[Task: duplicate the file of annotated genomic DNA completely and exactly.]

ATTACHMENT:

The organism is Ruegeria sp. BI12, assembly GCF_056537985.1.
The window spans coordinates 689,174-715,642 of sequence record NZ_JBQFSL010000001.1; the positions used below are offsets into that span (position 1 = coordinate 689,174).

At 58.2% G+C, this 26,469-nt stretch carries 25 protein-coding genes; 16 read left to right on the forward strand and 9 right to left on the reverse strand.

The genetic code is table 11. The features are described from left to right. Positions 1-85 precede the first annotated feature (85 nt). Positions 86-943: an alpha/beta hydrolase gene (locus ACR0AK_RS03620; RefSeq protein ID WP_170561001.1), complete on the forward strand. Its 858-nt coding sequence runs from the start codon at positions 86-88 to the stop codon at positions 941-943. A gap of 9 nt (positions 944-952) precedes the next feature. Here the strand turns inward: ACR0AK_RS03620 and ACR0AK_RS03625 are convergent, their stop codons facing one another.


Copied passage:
The organism is Ruegeria sp. BI12, assembly GCF_056537985.1.
The window spans coordinates 689,174-715,642 of sequence record NZ_JBQFSL010000001.1; the positions used below are offsets into that span (position 1 = coordinate 689,174).

At 58.2% G+C, this 26,469-nt stretch carries 25 protein-coding genes; 16 read left to right on the forward strand and 9 right to left on the reverse strand.

The genetic code is table 11. The features are described from left to right. Positions 1-85 precede the first annotated feature (85 nt). Positions 86-943: an alpha/beta hydrolase gene (locus ACR0AK_RS03620; RefSeq protein ID WP_170561001.1), complete on the forward strand. Its 858-nt coding sequence runs from the start codon at positions 86-88 to the stop codon at positions 941-943. A gap of 9 nt (positions 944-952) precedes the next feature. Here the strand turns inward: ACR0AK_RS03620 and ACR0AK_RS03625 are convergent, their stop codons facing one another.